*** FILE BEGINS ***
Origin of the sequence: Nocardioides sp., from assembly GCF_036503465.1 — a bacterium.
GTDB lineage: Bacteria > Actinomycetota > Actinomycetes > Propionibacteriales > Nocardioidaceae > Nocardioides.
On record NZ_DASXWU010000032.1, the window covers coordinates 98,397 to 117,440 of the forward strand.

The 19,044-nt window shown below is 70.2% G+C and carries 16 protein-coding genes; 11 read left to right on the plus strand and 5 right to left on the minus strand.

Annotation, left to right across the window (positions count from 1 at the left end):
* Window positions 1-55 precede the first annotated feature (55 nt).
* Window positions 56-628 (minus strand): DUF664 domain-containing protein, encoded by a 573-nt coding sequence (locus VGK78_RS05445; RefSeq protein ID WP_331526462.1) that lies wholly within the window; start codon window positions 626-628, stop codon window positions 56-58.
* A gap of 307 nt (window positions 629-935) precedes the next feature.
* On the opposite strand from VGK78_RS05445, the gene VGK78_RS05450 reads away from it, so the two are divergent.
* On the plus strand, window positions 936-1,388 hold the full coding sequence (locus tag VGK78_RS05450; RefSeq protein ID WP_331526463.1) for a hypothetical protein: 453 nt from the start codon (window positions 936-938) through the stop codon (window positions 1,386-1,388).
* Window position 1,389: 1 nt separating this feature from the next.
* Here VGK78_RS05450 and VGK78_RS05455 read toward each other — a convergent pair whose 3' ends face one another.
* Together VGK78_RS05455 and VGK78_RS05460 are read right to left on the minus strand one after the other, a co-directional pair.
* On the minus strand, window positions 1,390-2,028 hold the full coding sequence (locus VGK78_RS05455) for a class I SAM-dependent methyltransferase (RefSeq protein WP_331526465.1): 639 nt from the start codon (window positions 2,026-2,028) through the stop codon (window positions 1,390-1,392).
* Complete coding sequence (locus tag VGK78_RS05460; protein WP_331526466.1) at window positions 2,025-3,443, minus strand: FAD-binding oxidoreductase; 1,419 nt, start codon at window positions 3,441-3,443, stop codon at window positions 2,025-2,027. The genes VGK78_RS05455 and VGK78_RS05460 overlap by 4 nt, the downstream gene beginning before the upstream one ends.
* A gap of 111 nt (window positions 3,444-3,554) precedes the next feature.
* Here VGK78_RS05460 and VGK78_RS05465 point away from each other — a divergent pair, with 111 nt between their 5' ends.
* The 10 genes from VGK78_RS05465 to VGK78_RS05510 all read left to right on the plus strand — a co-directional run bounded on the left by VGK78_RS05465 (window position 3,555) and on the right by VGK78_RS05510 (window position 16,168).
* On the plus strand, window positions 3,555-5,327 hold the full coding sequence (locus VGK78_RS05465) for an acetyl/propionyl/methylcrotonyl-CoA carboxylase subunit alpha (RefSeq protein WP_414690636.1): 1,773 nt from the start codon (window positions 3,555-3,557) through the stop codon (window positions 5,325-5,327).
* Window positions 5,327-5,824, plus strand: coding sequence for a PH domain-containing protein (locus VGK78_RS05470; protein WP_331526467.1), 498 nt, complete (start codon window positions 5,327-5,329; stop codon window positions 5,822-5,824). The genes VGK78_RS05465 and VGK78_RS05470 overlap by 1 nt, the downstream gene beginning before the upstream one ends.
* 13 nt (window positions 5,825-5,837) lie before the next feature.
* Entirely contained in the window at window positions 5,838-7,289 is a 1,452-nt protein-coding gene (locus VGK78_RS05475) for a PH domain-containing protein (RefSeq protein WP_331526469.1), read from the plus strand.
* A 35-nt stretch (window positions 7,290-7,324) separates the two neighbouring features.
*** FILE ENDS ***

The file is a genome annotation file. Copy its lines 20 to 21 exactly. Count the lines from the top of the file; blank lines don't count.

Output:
* Window positions 5,327-5,824, plus strand: coding sequence for a PH domain-containing protein (locus VGK78_RS05470; protein WP_331526467.1), 498 nt, complete (start codon window positions 5,327-5,329; stop codon window positions 5,822-5,824). The genes VGK78_RS05465 and VGK78_RS05470 overlap by 1 nt, the downstream gene beginning before the upstream one ends.
* 13 nt (window positions 5,825-5,837) lie before the next feature.